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'The Boring Channel's' Bus Reroutes Students' Attention

January 13, 1998|SUSAN DEEMER

Students at Fred Newhart Middle School, once content to surf past most public affairs programming for music videos, said Monday that a visit from a 45-foot yellow C-SPAN School Bus piqued their interest enough to make them tune in.

"I always thought it was like the boring channel, but it's pretty interesting how they do all the interviews on the bus," said Michael Ousbahl, 14.

The $800,000 bus is fitted with more than a dozen television monitors, robotic cameras and computers inside a small scale control room and studio.

Cox Communications is one of several cable affiliates that fund the national community outreach program. The bus brings the political process to life for educators, students and viewers.

It will make two stops in Orange County this week. It will be at Los Alamitos High School today, part of its nine-month journey, mirroring one taken by Alexis de Tocqueville in 1831 that eventually led to his book, "Democracy in America."

This is one of two C-SPAN buses. The other was launched in 1996 and covers 55 cities, 17 states on the East Coast, retracing de Tocqueville's steps. Since July, 1997, about 13,000 teachers, 67,000 students, 1,500 state and local officials and 153 federal officials including President Clinton have stepped on board one of the buses.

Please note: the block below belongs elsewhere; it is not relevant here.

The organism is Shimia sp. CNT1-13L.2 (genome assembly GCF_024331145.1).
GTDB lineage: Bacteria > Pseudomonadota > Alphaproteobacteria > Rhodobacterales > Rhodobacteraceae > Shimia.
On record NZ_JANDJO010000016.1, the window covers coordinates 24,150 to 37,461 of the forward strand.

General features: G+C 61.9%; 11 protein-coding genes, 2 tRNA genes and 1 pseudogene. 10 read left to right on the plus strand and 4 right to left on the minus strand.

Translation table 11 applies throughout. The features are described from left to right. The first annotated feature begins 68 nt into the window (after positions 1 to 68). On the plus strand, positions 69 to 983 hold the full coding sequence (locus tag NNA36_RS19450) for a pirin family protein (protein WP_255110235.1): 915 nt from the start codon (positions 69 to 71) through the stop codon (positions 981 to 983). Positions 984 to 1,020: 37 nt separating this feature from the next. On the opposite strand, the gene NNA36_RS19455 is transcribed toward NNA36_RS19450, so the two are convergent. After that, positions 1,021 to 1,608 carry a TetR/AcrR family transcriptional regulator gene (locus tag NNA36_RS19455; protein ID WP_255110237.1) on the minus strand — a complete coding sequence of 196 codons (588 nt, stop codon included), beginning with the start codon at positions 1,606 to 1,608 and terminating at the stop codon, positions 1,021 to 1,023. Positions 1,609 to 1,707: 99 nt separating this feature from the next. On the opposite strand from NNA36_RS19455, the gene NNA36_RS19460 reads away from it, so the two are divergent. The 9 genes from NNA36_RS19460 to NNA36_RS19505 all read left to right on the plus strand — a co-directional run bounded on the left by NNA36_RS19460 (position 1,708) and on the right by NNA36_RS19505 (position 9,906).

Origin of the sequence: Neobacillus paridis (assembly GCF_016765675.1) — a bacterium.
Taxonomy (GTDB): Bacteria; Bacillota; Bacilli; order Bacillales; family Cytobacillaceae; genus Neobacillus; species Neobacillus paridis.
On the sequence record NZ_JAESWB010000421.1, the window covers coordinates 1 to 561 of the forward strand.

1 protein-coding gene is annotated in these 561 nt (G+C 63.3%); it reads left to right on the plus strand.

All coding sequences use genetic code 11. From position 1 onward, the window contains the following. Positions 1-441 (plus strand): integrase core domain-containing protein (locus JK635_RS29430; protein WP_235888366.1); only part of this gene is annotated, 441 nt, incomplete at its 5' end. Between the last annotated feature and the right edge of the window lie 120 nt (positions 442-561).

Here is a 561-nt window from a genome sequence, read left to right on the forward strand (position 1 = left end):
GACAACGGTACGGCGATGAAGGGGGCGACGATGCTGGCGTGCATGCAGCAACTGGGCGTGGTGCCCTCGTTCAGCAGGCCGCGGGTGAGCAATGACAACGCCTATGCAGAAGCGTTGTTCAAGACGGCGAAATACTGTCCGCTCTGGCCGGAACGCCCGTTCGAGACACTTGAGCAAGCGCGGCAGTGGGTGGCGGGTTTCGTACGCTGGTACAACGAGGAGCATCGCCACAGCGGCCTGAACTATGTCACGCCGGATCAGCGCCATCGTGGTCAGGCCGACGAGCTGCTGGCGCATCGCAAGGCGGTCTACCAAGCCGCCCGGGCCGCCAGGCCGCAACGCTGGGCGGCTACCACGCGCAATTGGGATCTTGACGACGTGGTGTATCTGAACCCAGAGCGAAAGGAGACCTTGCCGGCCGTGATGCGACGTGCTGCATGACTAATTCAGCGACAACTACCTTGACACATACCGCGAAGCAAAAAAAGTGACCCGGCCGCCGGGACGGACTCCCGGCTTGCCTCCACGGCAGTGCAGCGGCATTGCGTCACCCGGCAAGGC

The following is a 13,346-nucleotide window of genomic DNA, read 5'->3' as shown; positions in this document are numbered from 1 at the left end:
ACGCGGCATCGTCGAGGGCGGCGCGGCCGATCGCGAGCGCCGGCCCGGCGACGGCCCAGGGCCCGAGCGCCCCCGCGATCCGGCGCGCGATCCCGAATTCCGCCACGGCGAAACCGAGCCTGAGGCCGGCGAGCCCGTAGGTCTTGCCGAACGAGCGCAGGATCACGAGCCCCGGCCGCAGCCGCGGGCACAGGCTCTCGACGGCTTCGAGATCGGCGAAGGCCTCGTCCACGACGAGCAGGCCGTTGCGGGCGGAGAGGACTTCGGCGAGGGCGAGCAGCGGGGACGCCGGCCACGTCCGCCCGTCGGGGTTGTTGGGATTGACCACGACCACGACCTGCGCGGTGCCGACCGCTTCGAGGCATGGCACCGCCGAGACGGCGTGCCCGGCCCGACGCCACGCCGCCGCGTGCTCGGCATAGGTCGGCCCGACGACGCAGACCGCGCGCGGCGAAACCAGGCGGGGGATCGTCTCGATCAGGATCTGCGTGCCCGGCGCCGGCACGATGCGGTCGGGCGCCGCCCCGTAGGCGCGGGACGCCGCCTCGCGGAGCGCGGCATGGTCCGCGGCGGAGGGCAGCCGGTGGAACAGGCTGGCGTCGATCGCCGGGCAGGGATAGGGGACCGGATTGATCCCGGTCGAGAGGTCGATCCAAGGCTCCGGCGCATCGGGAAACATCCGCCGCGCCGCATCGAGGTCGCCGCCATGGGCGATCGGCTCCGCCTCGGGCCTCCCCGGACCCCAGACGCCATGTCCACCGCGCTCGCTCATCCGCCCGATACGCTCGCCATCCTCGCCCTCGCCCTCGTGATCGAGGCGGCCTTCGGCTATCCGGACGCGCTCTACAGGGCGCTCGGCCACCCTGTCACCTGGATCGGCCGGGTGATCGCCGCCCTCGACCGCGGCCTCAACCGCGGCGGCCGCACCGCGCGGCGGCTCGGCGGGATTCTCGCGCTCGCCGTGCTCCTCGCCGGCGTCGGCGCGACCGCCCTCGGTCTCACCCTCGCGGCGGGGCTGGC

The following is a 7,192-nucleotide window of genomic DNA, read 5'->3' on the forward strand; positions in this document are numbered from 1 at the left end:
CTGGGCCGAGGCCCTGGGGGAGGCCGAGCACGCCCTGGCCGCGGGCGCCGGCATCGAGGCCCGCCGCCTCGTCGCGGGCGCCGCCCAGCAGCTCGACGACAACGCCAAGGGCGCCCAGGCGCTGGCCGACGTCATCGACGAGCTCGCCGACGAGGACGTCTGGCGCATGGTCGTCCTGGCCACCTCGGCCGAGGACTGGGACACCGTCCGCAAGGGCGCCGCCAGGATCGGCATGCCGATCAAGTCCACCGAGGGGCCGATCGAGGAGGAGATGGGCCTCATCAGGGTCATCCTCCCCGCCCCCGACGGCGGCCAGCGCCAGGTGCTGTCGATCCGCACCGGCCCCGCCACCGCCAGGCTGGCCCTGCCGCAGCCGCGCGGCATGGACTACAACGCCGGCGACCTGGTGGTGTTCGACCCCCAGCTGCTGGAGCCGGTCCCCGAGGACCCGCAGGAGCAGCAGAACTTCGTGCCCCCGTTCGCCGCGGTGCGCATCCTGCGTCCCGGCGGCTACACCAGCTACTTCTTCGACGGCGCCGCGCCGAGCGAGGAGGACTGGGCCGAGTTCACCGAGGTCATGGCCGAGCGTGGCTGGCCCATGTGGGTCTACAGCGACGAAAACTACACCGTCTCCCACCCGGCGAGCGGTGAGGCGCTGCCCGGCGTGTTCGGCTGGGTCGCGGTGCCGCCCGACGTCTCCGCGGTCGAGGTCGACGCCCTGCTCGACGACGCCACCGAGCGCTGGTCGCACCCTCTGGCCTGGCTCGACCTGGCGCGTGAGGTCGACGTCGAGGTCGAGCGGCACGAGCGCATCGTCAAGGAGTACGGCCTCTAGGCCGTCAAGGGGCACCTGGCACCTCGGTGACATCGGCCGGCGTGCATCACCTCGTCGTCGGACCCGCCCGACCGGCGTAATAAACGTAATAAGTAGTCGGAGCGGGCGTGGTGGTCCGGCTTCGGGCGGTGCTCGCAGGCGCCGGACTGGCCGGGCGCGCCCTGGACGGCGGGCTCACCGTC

"At first [students] think C-SPAN is a channel you fly through on your way to everything else," said Donald Hirsch, C-SPAN administration manager. "But when you start talking about what C-SPAN is and how it affects them they get interested."

Hirsch said presentations introduce young people to the cable program and can be used as an educational tool by teachers in the classroom.

But will they become C-SPAN junkies?

"I will probably watch it more than I have because I found out how it was done. Before, I had no idea what was on it," said Melissa Graham, 13.

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